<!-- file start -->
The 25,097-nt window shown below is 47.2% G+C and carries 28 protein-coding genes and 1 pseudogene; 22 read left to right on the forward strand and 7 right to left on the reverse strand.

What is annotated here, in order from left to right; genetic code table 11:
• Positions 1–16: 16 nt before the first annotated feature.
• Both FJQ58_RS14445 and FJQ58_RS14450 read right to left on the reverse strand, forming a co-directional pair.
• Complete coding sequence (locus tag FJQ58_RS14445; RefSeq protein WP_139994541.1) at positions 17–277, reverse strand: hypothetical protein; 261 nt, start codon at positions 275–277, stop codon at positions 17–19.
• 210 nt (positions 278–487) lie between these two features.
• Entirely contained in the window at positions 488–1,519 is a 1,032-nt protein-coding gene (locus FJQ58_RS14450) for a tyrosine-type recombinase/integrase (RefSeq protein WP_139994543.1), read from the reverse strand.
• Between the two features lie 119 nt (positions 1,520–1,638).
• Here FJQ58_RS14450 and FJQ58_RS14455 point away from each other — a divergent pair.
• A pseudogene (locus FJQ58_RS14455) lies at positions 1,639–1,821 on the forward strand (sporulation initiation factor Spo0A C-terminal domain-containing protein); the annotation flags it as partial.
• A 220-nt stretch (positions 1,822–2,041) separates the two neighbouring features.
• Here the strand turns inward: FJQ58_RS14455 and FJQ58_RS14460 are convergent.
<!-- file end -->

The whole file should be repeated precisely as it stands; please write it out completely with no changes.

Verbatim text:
The 25,097-nt window shown below is 47.2% G+C and carries 28 protein-coding genes and 1 pseudogene; 22 read left to right on the forward strand and 7 right to left on the reverse strand.

What is annotated here, in order from left to right; genetic code table 11:
• Positions 1–16: 16 nt before the first annotated feature.
• Both FJQ58_RS14445 and FJQ58_RS14450 read right to left on the reverse strand, forming a co-directional pair.
• Complete coding sequence (locus tag FJQ58_RS14445; RefSeq protein WP_139994541.1) at positions 17–277, reverse strand: hypothetical protein; 261 nt, start codon at positions 275–277, stop codon at positions 17–19.
• 210 nt (positions 278–487) lie between these two features.
• Entirely contained in the window at positions 488–1,519 is a 1,032-nt protein-coding gene (locus FJQ58_RS14450) for a tyrosine-type recombinase/integrase (RefSeq protein WP_139994543.1), read from the reverse strand.
• Between the two features lie 119 nt (positions 1,520–1,638).
• Here FJQ58_RS14450 and FJQ58_RS14455 point away from each other — a divergent pair.
• A pseudogene (locus FJQ58_RS14455) lies at positions 1,639–1,821 on the forward strand (sporulation initiation factor Spo0A C-terminal domain-containing protein); the annotation flags it as partial.
• A 220-nt stretch (positions 1,822–2,041) separates the two neighbouring features.
• Here the strand turns inward: FJQ58_RS14455 and FJQ58_RS14460 are convergent.